The first TV programme I remember seeing David Tennant in was a rip-roaring period drama, as he charmed his way from bed-to-bed as Casanova. If you can track down this BBC comedy-drama online (it’s available in the US on Amazon Prime) it’s a great watch. You can see the trademark grin that became better known as Tennant morphed into the Doctor in Doctor Who. I grew up with the original Doctor Who in the 1970s and 1980s and its reintroduction to our screens after so many years was a big event. David Tennant is my favourite Doctor, despite all the great ones that came before. He is at the centre of our Burns Night Supper as his Scottish lilt recites the ‘Ode to the Haggis’.
This is the only person on my Burns Night guest list that I’ve met. Baxters of Speyside is a well known Scottish brand. Its headquarters on Speyside dominates the small village of Fochabers, where Ena lived with her husband George. Living and working not far from there in the late 1990s, I had dealings with both the company and Ena herself. Her obituary in the Daily Telegraph describes her as a ‘soup entrepreneur’ but she was so much more. At a time when men dominated the business world, Ena was the driving force and innovator behind this family business. Her business acumen secured three Royal Warrants (a big seal of approval from the Royal Family) and booming exports around the world. Of course, our supper starts with Ena’s Cock-a-Leekie soup. I suspect when asked what the secret is to her Royal Game soup I won’t get an answer!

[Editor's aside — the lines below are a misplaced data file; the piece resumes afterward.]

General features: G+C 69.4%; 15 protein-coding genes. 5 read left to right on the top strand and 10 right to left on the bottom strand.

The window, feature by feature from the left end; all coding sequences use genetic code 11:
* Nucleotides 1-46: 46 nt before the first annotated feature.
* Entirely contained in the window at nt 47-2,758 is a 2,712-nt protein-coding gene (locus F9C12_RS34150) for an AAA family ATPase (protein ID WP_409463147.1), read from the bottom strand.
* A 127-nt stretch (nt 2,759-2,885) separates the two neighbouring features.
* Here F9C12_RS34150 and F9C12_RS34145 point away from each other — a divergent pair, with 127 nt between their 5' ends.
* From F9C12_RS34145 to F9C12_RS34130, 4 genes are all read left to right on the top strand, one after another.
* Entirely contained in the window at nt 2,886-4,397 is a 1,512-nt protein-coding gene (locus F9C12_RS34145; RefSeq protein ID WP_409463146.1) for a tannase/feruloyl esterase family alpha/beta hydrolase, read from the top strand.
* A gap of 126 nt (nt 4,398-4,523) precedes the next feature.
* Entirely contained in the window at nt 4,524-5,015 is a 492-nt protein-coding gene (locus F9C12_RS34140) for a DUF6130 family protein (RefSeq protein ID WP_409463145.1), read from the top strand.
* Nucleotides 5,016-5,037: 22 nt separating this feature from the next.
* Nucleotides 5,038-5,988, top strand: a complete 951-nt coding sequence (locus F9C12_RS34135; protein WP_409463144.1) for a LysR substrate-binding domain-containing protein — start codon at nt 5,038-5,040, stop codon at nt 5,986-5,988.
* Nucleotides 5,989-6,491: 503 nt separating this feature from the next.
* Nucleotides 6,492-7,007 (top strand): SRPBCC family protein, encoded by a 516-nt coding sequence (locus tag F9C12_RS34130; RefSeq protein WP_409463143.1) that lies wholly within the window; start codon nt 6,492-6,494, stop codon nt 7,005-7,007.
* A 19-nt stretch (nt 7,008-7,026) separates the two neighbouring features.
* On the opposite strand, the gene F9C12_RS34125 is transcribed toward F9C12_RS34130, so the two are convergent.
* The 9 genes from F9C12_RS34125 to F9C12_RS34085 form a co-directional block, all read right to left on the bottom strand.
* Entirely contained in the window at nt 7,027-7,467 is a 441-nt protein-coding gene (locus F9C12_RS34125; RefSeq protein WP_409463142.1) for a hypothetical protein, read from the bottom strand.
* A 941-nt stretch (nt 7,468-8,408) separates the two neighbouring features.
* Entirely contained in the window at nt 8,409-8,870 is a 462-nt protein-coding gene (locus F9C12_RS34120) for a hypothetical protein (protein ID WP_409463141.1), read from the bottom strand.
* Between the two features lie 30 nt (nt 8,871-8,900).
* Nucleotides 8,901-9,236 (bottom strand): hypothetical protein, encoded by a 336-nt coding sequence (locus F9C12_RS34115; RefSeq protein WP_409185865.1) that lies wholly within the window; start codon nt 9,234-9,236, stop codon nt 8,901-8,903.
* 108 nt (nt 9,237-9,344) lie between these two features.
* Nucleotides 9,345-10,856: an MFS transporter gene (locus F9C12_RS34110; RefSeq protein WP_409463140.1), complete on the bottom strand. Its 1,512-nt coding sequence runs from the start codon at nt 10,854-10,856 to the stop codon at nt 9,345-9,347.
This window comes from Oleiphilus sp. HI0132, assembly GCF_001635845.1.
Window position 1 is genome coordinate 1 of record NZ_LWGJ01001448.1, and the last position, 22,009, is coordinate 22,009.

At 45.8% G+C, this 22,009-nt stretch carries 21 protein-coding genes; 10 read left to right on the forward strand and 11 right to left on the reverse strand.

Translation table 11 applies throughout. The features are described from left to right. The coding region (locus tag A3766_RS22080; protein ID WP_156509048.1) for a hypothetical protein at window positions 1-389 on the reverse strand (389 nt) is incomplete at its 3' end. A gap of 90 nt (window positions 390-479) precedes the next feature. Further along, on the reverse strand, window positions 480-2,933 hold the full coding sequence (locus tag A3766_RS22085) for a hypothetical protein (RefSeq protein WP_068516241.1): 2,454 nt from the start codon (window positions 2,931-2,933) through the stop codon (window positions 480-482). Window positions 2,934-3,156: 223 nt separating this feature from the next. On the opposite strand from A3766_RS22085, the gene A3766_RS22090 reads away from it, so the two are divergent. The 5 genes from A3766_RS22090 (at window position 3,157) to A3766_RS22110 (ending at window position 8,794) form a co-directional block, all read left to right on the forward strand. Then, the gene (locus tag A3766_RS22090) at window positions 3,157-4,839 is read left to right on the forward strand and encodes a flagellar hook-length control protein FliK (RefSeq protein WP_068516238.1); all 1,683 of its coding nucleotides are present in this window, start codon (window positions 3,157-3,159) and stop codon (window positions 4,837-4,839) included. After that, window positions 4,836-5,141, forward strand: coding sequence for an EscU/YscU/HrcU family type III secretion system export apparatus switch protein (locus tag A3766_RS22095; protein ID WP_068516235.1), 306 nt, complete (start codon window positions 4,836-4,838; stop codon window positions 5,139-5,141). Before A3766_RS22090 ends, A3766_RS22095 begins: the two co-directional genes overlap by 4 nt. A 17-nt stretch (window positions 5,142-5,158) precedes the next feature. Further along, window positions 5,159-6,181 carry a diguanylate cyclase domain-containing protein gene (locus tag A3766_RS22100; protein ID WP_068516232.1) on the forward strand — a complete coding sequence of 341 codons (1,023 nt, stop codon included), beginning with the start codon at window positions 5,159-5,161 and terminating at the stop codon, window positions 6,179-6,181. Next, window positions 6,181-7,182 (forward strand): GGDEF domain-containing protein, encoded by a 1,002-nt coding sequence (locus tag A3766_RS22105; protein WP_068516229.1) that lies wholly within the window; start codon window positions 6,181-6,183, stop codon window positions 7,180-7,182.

In a former career, I worked in politics and my interest in political affairs continues. So, we need a politician at the table. There’s plenty of Scots, of all political colours, that made great politicians. Many went on to hold the greatest offices of state, including as Prime Minister. Did you know that Tony Blair is Scottish?
However, I am heading back in time to Britain’s first Labour Prime Minister. Ramsay Macdonald had the humblest of beginnings. He was an illegitimate child born in the small fishing village of Lossiemouth. Like so many Prime Ministers, maybe political events conspired against him and he reached the pinnacle of his career at the wrong time. As a pacificist, a witness to the early rise of Hitler and a key figure in the League of Nations, I will ask him what lessons we can learn from the mistakes of the past.
For my last Burns Night guest, I want a woman pioneer who led the way for females to shine in a field until then dominated by men. Sophia Jex-Blake, Isabel Thorne, Edith Pechey, Matilda Chaplin, Helen Evans, Mary Anderson, and Emily Bovell all fit that bill. Collectively known as the “Edinburgh Seven” they were the first female students to attend a British university. Prevented from graduating with medical degrees from Edinburgh University by their male counterparts, they still paved the way for women to qualify as doctors when the law changed nearly thirty years later. I only have one place left, and it’s unfair to pick just one of these ladies.
Instead, I’ve invited Elsie Inglis a Scottish doctor who studied at the Medical College for Women established by one of the “Edinburgh Seven”. Elsie a committed suffragist, as well as an accomplished clinician, founded the Scottish Women’s Hospitals. During World War One she established a medical unit in Serbia before being captured by the Germans. History focuses on the events of the Western Front and the horror of war in the trenches. Inglis can tell us of what life was like behind the forgotten battle lines in Serbia.
That completes my fantasy guest list for my ultimate Burns Night Supper. It’s an exciting mix of historic and contemporary Scottish figures. After all that effort let’s hope they get on.